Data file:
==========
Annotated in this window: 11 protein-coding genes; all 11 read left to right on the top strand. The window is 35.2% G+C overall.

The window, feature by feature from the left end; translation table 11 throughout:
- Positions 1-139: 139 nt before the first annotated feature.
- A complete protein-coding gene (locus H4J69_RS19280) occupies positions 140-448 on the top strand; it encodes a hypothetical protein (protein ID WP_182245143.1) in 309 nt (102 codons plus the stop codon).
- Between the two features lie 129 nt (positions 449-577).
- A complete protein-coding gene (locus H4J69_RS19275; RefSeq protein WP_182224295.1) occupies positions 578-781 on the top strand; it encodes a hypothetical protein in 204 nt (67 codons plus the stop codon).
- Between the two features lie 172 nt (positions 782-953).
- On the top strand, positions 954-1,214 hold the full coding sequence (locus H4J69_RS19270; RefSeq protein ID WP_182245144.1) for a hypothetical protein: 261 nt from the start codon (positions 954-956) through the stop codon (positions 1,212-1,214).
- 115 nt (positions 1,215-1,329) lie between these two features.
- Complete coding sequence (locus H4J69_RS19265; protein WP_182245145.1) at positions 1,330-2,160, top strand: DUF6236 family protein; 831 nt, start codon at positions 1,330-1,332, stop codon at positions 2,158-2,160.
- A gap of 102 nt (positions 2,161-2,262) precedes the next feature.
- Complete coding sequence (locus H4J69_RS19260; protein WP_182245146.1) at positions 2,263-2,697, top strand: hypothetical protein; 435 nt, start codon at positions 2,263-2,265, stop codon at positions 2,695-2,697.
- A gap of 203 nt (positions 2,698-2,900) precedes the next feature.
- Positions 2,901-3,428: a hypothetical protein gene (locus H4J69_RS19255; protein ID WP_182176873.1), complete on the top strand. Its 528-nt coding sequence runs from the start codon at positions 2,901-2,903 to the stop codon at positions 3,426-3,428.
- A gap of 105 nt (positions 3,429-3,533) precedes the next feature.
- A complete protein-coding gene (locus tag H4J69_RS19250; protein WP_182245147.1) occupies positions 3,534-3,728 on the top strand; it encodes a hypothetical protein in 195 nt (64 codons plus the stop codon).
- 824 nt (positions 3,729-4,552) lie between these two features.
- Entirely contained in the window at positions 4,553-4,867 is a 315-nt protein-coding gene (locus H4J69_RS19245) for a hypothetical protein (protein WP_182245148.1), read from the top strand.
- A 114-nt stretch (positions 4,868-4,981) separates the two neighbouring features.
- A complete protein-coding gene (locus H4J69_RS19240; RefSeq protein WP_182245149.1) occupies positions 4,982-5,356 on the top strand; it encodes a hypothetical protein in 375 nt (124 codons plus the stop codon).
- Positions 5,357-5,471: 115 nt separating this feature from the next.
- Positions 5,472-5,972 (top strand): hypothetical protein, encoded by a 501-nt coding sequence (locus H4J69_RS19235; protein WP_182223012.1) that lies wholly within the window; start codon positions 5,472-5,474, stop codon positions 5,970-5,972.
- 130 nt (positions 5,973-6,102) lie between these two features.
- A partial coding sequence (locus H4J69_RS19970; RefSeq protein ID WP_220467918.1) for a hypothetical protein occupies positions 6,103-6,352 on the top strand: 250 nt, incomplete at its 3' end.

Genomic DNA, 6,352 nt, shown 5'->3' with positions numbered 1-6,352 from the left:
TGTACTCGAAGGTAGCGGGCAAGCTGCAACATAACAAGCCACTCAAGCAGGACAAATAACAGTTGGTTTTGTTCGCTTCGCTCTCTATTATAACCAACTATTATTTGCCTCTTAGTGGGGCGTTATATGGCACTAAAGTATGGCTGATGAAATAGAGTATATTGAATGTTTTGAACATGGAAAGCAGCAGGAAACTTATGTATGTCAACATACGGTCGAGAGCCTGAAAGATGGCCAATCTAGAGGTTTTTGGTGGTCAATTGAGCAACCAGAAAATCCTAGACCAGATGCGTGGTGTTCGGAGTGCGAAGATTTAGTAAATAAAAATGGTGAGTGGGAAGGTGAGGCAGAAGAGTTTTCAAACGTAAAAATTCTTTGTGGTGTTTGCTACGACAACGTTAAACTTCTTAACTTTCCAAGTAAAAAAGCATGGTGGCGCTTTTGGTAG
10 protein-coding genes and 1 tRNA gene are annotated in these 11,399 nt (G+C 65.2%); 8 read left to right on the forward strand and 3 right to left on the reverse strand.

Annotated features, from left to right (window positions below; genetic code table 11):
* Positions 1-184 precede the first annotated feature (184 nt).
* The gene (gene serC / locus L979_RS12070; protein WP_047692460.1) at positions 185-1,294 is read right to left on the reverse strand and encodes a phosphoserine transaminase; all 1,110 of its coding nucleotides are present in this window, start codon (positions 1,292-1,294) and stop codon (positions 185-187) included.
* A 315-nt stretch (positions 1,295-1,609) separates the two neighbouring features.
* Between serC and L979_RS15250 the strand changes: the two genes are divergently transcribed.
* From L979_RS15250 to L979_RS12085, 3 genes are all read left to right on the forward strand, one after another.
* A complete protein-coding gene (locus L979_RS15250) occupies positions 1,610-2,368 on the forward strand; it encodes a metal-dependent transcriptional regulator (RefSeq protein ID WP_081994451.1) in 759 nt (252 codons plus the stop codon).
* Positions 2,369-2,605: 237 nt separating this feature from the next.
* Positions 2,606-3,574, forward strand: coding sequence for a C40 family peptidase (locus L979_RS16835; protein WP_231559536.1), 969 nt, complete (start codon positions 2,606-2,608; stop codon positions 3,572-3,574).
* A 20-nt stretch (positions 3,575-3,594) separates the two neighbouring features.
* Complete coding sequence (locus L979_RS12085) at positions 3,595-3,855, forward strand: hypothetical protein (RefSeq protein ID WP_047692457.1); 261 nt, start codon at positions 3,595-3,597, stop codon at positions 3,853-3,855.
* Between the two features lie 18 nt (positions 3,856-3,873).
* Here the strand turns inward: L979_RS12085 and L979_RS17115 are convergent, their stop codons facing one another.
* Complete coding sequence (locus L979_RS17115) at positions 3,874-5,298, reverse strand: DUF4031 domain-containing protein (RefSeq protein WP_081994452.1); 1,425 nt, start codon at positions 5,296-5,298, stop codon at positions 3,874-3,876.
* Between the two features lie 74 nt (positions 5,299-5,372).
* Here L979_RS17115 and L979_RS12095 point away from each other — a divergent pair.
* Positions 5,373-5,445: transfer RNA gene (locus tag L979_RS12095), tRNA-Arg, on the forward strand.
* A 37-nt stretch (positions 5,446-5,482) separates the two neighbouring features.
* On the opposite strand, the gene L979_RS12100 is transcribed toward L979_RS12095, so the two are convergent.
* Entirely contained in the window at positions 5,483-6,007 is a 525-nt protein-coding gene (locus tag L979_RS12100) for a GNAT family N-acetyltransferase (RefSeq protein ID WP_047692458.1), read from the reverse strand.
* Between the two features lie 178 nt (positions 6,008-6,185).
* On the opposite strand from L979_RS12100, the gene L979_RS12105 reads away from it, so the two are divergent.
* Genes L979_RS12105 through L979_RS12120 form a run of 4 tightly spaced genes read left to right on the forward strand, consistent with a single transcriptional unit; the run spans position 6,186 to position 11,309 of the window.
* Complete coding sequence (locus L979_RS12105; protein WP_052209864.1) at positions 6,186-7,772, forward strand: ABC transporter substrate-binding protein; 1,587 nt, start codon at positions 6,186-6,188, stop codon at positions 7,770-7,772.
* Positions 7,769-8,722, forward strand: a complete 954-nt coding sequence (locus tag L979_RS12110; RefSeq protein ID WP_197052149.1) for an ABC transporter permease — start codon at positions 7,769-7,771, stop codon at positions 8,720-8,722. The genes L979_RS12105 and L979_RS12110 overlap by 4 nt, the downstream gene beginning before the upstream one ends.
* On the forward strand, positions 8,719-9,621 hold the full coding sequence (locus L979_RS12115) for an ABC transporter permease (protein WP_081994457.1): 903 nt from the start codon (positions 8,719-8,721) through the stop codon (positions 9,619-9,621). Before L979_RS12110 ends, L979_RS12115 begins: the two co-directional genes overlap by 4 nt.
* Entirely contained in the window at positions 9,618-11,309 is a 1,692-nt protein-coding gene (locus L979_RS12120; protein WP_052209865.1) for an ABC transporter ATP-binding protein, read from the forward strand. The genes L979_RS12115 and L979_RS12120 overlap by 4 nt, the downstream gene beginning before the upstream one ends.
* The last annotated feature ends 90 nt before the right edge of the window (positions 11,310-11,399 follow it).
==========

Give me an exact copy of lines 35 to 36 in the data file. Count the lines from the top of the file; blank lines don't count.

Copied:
* Positions 2,369-2,605: 237 nt separating this feature from the next.
* Positions 2,606-3,574, forward strand: coding sequence for a C40 family peptidase (locus L979_RS16835; protein WP_231559536.1), 969 nt, complete (start codon positions 2,606-2,608; stop codon positions 3,572-3,574).